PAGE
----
“I came home one day from soccer practice — I was heavy in athletics at that time — and had an Irish accent that I just did not come out of for about two years,” Hope recalls. “I literally developed it. I saw it on television and started watching all movies with it and started reading all of my books in an accent. I created a whole entire character. My parents were like, OK, either she’s crazy or she’s talented.”

Hope’s parents acknowledged their daughter’s talent and later enrolled her in a performing arts middle school where she studied theater and dance.

“I took my first theater class and fell in love. I was lucky because I literally had the best theater teacher you could possibly have for your first time. A couple of years later, she actually left the school to become one of the top extras casting directors in New Mexico,” Hope says.

New Mexico is one of the premier locations for film. Hope — an Albuquerque native — took full advantage of her exposure to the film industry when she was growing up.

“By the time I was 16 or 17, there were nonstop television shows and films being shot out there. I was on film sets every other day,” Hope says.

Hope was merely observing and learning from the sidelines. She was not fully prepared to be in front of the camera just yet. She opted to take more time to master the art of acting before jumping into the professional industry too quickly.

“I could have been a child actor because I could do it so easily. But acting is not just about portraying another character. It’s about becoming another individual. You have to dedicate time to evaluate yourself. You have to dedicate time to break down how you think, speak, walk and blink,” Hope says.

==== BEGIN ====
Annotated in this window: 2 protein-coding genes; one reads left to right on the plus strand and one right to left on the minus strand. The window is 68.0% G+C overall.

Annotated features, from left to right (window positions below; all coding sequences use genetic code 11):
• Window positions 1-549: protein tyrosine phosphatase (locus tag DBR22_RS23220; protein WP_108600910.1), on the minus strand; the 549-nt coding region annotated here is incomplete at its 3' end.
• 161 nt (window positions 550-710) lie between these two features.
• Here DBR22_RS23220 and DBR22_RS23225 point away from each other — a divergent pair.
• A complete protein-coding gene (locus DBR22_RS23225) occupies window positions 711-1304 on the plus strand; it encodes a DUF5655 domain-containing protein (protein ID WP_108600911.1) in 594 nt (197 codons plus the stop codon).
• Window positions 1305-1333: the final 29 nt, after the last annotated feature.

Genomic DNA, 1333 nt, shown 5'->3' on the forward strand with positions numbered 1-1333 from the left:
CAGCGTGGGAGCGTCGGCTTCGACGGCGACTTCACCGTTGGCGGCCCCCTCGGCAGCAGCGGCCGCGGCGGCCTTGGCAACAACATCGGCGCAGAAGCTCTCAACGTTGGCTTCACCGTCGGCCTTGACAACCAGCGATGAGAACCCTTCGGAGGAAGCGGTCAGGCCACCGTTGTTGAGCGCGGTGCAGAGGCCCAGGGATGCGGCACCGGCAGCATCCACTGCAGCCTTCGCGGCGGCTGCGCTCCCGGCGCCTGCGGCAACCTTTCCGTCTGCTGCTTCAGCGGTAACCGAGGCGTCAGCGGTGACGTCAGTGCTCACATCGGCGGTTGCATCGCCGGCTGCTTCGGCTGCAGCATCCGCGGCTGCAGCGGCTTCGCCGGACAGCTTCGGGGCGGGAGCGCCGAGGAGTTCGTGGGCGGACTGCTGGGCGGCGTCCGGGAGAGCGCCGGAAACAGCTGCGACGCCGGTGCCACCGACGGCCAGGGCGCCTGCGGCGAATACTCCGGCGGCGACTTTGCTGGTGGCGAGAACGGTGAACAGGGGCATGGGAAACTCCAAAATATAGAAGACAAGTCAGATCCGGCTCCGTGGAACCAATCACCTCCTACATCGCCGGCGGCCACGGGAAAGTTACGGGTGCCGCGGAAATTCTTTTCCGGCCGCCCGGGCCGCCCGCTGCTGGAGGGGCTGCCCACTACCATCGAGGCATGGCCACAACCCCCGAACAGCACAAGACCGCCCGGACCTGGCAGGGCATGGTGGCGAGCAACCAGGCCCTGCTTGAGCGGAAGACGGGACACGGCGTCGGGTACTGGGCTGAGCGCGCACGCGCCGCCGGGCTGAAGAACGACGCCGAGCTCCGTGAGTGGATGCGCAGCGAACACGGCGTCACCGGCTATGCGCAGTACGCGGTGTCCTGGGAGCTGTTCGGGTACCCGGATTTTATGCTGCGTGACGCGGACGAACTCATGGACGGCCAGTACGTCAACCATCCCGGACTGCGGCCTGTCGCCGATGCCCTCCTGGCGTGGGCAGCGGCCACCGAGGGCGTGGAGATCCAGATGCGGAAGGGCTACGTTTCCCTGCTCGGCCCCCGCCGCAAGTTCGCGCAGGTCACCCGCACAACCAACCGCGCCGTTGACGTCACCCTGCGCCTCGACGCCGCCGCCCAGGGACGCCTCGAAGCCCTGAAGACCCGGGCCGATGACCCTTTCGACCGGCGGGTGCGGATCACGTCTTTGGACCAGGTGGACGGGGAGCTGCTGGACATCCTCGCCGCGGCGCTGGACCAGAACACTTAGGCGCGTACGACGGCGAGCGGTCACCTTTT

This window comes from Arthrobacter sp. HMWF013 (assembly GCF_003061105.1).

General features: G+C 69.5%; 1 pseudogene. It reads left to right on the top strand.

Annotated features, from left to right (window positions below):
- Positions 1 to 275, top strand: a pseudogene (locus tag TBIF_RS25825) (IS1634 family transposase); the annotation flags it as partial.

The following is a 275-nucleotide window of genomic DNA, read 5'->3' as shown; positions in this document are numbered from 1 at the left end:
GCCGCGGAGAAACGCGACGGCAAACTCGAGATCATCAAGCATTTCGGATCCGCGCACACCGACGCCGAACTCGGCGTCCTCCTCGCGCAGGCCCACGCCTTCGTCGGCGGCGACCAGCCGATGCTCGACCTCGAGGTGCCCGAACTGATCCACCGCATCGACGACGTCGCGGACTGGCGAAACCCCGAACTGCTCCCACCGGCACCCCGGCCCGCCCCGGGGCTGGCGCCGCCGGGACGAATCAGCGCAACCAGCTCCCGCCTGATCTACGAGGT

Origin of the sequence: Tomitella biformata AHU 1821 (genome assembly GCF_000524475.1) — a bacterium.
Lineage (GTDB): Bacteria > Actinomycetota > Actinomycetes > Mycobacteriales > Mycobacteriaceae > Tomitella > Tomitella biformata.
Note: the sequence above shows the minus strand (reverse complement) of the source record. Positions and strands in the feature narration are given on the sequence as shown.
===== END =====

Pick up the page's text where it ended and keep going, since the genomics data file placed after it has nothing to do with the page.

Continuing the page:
Hope did more than sharpen her acting skills. She familiarized herself with other aspects of film such as casting and production.

She is the first assistant director of the AU Cypher, a student-run documentary about conscious hip hop that is currently in production.

“The documentary consists of cyphers and interviews with professors within the Atlanta University Center that have a really big impact on hip hop at large,” Hope says. “It’s really crazy and amazing because we never expected to have so many influential hip hop power players here teaching.”

Hope’s unbreakable focus on acting and production is beneficial for the future of her career, but makes the social aspect of her college experience that much more challenging. She has to make a conscious effort to protect her image, even when the cameras are off.

“Of course, I’ve partied with my friends. But it’s hard because my peers don’t always understand and people don’t always know not to take a picture of me with a cup in my hand. Even if I wasn’t doing anything wrong, it can come off as a bad thing,” Hope says.

Even so, Hope does not regret her decision to juggle college with her acting career.

“I wanted to have an educational background because it can bring you ahead of the game. If you have an in-depth understanding of what you can do with your craft, then you can speak for yourself and do for yourself. There is a lot that I can do for myself now because I know how to manage everything and how to manage a career,” Hope says.

Hope is not completely independent. She still looks to her family for guidance and support. She describes her mother as the rock of her career since she comes from a family of artists and knows exactly what is necessary for Hope’s career. She credits her father for making her fall in love with everything performance related.

Hope’s sister works closely with her agent to ensure that Hope is doing enough work so that she is prepared when she steps into the industry full time.

“My sister is someone who can keep track of everything that is going on with me and contact my agent if things need to be relayed to her from me when I don’t have the time to contact her myself.”

Hope makes her sister’s job an easy one to do. She recently starred in The Fall Out, a student-directed play about sexual identity and HIV, and how it affects the lives of those who come in contact with it.